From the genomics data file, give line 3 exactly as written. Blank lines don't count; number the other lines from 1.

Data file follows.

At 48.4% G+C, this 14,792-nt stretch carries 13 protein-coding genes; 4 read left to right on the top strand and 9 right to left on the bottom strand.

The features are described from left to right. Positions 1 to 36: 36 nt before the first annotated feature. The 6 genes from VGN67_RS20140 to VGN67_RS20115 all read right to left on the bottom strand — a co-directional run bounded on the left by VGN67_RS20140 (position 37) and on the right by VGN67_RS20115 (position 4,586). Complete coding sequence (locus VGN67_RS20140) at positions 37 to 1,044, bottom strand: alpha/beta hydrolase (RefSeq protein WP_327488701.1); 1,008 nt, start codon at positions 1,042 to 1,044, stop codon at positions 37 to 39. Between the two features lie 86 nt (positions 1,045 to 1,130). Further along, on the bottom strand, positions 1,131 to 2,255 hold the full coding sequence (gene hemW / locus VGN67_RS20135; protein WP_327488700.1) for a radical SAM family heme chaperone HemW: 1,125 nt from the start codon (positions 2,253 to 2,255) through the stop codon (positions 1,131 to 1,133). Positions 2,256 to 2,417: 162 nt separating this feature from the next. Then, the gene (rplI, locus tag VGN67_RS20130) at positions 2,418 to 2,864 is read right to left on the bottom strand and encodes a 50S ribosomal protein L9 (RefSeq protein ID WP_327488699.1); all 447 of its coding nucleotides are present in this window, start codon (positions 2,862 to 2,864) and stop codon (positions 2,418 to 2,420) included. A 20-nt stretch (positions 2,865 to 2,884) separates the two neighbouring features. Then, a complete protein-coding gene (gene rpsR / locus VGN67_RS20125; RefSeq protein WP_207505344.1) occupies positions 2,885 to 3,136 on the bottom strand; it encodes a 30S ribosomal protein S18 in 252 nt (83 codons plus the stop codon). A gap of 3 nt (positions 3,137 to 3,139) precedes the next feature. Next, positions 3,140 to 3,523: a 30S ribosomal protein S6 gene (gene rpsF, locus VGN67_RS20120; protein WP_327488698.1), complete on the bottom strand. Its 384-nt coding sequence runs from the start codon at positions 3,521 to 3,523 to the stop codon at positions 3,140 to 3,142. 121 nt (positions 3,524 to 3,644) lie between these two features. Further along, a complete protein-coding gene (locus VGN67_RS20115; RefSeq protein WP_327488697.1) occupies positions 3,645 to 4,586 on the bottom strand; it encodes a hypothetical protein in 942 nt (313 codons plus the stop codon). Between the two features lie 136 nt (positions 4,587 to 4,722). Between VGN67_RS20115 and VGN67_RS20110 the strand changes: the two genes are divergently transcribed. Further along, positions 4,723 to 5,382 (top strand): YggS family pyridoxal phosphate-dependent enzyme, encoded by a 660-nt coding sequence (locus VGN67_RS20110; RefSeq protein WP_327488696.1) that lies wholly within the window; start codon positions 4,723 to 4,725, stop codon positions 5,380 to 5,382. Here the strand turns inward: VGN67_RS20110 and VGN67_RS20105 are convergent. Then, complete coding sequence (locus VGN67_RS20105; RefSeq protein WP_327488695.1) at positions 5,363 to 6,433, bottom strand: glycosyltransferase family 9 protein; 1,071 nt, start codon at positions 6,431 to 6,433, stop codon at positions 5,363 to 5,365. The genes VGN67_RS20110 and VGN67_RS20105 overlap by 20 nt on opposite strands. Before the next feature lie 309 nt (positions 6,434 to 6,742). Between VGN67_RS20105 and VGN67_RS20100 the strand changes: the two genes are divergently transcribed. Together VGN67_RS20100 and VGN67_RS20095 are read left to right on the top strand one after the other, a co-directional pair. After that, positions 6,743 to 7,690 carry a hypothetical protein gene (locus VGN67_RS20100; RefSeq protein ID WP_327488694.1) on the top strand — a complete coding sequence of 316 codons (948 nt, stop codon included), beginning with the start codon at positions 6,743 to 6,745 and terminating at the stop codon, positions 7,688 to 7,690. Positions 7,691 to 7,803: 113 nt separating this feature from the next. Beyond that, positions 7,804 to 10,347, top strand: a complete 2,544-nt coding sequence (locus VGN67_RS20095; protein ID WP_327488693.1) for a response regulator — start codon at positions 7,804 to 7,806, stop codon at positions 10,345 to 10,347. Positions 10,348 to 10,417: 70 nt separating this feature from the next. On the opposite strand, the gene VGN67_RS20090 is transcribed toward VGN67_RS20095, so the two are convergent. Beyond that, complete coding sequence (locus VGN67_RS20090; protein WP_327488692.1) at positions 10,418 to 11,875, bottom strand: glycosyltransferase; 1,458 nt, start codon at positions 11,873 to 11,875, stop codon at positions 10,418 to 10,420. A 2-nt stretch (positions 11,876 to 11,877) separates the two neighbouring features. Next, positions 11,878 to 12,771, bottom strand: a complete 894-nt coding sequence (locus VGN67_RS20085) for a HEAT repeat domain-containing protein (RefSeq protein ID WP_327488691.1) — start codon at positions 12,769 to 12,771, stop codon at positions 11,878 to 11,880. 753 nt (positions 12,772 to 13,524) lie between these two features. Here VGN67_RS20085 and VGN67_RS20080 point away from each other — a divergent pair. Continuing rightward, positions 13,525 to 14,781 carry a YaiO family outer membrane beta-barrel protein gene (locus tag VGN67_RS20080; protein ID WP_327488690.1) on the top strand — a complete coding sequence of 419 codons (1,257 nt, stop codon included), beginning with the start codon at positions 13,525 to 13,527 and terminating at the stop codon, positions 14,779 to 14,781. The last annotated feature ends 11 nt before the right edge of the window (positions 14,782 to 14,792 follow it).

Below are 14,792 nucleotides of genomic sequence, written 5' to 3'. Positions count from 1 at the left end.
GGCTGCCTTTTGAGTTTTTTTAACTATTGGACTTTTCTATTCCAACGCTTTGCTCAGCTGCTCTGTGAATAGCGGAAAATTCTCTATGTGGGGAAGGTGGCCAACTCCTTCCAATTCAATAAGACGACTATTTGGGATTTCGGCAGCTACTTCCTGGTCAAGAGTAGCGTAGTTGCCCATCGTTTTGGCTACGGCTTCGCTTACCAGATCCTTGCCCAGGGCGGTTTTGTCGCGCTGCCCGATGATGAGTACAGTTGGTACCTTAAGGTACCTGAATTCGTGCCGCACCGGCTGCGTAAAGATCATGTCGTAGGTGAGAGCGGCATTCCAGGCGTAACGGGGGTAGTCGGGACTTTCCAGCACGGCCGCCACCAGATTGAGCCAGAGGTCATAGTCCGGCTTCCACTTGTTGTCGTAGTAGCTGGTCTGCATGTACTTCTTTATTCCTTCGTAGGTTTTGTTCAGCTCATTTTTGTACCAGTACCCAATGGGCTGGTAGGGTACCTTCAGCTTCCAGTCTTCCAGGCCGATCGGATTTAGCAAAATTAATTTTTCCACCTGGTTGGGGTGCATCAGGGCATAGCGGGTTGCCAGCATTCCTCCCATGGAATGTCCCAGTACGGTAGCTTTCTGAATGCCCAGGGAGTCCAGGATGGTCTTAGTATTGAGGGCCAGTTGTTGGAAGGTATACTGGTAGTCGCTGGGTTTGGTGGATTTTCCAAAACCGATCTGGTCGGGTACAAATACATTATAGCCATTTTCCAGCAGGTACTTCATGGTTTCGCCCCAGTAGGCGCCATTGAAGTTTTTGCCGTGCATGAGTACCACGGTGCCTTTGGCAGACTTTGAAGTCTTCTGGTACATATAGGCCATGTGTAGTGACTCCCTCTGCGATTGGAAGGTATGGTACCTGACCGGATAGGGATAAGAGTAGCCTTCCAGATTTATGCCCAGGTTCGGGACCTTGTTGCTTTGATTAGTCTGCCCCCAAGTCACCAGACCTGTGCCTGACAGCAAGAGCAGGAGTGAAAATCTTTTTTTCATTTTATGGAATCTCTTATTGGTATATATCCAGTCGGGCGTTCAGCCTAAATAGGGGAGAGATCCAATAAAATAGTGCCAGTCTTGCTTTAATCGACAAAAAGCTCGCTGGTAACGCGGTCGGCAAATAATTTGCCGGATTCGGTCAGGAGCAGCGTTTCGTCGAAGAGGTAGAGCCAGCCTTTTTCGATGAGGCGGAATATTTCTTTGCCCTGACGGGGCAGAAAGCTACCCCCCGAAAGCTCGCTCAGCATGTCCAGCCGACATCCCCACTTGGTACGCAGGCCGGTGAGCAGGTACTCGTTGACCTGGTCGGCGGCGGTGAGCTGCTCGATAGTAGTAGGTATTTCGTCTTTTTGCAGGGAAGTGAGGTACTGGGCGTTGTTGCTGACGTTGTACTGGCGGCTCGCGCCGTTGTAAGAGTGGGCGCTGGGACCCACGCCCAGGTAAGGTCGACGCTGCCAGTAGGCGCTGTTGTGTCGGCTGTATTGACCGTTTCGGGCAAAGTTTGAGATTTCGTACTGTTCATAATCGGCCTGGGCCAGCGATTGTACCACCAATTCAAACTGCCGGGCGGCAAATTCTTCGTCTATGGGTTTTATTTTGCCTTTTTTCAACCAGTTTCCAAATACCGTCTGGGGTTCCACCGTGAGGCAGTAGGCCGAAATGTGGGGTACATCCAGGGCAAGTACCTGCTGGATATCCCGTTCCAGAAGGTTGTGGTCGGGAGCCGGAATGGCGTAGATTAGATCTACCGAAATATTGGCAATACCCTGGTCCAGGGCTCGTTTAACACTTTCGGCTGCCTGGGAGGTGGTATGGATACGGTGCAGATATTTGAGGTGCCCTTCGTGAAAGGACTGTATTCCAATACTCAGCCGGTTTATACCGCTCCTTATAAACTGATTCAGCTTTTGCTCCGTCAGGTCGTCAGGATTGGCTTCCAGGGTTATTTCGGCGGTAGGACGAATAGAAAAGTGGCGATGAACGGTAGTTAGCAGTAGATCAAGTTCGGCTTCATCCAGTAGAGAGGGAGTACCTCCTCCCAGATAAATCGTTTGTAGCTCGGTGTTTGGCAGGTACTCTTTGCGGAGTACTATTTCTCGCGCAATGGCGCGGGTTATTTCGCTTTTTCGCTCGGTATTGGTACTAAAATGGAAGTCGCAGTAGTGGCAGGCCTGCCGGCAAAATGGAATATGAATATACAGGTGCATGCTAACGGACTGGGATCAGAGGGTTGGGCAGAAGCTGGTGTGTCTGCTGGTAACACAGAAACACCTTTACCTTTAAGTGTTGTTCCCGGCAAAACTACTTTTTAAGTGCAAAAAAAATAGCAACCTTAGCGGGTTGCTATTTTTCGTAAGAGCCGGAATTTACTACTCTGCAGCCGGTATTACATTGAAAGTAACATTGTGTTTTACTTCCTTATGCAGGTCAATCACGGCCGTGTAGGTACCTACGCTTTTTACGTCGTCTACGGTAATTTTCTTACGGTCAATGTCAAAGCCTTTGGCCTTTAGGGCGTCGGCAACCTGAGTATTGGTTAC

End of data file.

Below are 14,792 nucleotides of genomic sequence, written 5' to 3'. Positions count from 1 at the left end.